On the surface it appears to be another version of the women-and-children-in-danger-plot-line so popular at the moment (think Gone Girl, Top of the Lake and half the crime novels that have been published in the last few years). But the film boasts some interesting twists and bravely examines themes you won’t see in many of the similar films.
The Parker’s have just moved to Nathgari, a spec of a town (‘population 1048’), surrounded by a seemingly endless expanse of beautiful but inhospitably sun blasted outback. The family unit – Catherine (Nicole Kidman), her highly-strung husband, Matthew (Joseph Fiennes), daughter Lily (Maddison Brown) and young son, Tommy (Nicholas Hamilton) – is clearly under pressure. Tommy, in particular, is intensely resentful about the move.
It becomes obvious fairly quickly that whatever it is that they’ve had to flee is connected to Lily and her burgeoning sexuality. Despite being a minor, she is sexually active and this has caused problems in the past, clearly sign posted when Matthew tells his son: ‘Don’t let her out of your sight, ok?’
It is no surprise then when both kids go missing. Indeed, Matthew watches from one of the windows of their home, as they leave in the middle of the night. Why doesn’t he stop them? The answer lies partly in the already established fact that his son likes to go wandering at night and always comes back. But there’s another, unarticulated reason for his failure to take action.
Catherine alerts the local police in the guise of Rae (Hugo Weaving – playing an inversion of his character in another recent Australian rural crime film, Mystery Road), and soon the entire town is swept up in the search for the missing children. Lily’s past, including the reasons the Parker’s had to move towns, is revealed. Rumours start circulating the children may have being fleeing something happening at home, maybe they’ve been abused? Catherine and Matthew’s relationship reaches breaking point.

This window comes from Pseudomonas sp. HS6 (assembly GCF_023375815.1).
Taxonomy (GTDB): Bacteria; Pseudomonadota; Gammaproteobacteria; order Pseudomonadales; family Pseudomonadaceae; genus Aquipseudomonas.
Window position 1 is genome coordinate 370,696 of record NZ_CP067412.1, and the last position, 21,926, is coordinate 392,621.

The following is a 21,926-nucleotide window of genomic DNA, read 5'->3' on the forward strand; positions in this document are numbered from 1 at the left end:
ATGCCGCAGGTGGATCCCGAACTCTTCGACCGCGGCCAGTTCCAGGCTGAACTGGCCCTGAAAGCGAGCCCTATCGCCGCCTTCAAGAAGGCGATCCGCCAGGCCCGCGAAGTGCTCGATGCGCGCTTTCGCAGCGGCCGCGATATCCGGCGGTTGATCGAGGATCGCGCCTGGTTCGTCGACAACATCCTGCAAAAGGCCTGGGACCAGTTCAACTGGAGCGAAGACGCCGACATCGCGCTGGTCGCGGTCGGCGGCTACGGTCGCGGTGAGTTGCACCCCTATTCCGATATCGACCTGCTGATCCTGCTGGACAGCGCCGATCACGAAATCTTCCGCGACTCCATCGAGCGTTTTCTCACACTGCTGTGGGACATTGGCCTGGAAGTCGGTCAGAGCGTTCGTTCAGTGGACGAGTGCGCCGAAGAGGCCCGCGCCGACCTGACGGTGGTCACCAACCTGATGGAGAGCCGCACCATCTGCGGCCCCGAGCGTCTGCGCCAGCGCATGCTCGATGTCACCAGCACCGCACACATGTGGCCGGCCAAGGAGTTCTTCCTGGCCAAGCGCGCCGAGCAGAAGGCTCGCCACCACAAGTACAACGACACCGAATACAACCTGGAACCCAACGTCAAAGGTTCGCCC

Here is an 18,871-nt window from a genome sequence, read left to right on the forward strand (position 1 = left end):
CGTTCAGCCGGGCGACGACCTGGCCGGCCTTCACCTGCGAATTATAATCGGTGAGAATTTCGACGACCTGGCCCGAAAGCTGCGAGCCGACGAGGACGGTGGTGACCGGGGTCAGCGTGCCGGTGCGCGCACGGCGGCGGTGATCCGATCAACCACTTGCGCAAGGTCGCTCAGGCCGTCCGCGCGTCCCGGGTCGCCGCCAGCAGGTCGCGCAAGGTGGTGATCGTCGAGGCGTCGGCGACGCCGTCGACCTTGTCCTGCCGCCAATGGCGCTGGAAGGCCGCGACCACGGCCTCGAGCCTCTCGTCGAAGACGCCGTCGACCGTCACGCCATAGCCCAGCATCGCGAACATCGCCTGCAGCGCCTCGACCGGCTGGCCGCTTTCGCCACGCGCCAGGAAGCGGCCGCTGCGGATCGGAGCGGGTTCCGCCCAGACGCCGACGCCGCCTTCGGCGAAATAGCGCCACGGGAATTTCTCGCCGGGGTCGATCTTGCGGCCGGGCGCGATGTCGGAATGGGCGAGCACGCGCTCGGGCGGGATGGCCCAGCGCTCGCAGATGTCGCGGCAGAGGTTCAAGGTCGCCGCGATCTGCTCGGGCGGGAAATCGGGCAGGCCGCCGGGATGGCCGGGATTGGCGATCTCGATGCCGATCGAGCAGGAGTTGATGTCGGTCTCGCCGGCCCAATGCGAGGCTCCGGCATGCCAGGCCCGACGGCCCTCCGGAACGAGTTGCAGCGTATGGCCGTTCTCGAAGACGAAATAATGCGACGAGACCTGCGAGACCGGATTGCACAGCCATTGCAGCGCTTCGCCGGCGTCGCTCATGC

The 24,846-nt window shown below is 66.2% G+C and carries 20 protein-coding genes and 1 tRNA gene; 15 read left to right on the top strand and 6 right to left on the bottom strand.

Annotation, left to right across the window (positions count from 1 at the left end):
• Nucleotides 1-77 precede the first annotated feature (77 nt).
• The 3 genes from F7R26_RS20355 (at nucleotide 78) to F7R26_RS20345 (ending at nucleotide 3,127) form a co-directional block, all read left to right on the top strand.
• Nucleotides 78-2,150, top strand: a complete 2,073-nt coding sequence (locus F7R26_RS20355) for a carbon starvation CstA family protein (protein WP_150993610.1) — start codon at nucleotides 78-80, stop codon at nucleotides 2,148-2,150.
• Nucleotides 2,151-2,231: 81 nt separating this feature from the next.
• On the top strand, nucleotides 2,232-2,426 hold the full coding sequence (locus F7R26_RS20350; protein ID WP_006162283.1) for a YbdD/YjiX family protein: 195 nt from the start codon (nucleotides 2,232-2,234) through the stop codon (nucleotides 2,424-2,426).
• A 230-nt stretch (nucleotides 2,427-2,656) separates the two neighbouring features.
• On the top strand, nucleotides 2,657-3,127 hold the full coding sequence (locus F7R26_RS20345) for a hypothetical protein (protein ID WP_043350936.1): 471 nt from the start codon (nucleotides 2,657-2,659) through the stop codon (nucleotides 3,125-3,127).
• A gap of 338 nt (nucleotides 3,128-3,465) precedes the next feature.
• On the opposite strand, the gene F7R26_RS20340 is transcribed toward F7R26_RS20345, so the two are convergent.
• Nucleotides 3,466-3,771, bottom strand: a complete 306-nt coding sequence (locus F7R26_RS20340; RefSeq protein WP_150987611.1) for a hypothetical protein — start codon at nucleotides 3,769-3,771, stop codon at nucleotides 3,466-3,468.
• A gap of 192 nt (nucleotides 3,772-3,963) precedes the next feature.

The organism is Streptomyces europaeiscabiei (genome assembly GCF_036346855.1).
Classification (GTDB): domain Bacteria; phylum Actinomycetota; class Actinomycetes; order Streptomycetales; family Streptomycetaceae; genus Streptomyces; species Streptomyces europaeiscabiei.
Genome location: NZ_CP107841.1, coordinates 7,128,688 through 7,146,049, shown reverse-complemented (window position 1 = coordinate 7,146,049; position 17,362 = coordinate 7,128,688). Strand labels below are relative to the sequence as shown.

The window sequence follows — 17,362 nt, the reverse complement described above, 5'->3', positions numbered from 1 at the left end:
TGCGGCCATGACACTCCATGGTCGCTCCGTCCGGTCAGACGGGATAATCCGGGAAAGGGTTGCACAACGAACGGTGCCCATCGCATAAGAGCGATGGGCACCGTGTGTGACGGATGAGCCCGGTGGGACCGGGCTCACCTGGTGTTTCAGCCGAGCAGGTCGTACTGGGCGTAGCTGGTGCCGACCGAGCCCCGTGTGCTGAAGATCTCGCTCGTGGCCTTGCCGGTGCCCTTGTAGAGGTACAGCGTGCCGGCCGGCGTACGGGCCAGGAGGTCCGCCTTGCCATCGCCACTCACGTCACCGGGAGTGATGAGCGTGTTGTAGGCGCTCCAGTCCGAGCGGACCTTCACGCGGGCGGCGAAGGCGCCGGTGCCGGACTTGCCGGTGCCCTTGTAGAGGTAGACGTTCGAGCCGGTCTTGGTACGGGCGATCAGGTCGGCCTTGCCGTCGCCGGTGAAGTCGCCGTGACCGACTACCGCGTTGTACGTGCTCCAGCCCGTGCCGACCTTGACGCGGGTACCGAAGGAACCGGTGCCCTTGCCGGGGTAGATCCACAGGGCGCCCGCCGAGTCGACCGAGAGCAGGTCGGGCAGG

This is all pretty standard fare. There’s also plot line involving what, if any, bearing a local Aboriginal dream time story about the Rainbow Serpent may have to do with the children’s disappearance. This is not particularly well executed but, that said, there are some great Aboriginal performances, particularly Meyne Wyatt as Burtie, a well meaning but not particularly smart local boy who may or may not have had a sexual relationship with Lily.
What makes Strangerland innovative is its portrayal of female sexuality, both Lily’s and her mother, Catherine’s, which is unflinchingly rendered and is something you won’t see very often because of the hot button issues it touches on. As part of this, Farrant puts a new spin on the how the parents deal with their grief over the missing children. This involves her examining a shadow side of female emotion that is seldom talked about, let alone put on the screen.
Strangerland also excels in depicting the sense of frustration and desperation faced by the parents and the police at the prospect of having to search for two missing children amid the huge expanse of inhospitable countryside. The way the camera pans and sweeps over the desert and gorges is both beautiful and terrifying. Farrant is also to be congratulated for eschewing an easy plot resolution in favour of something much darker.
Strangerland is on limited release nationally at Palace Cinemas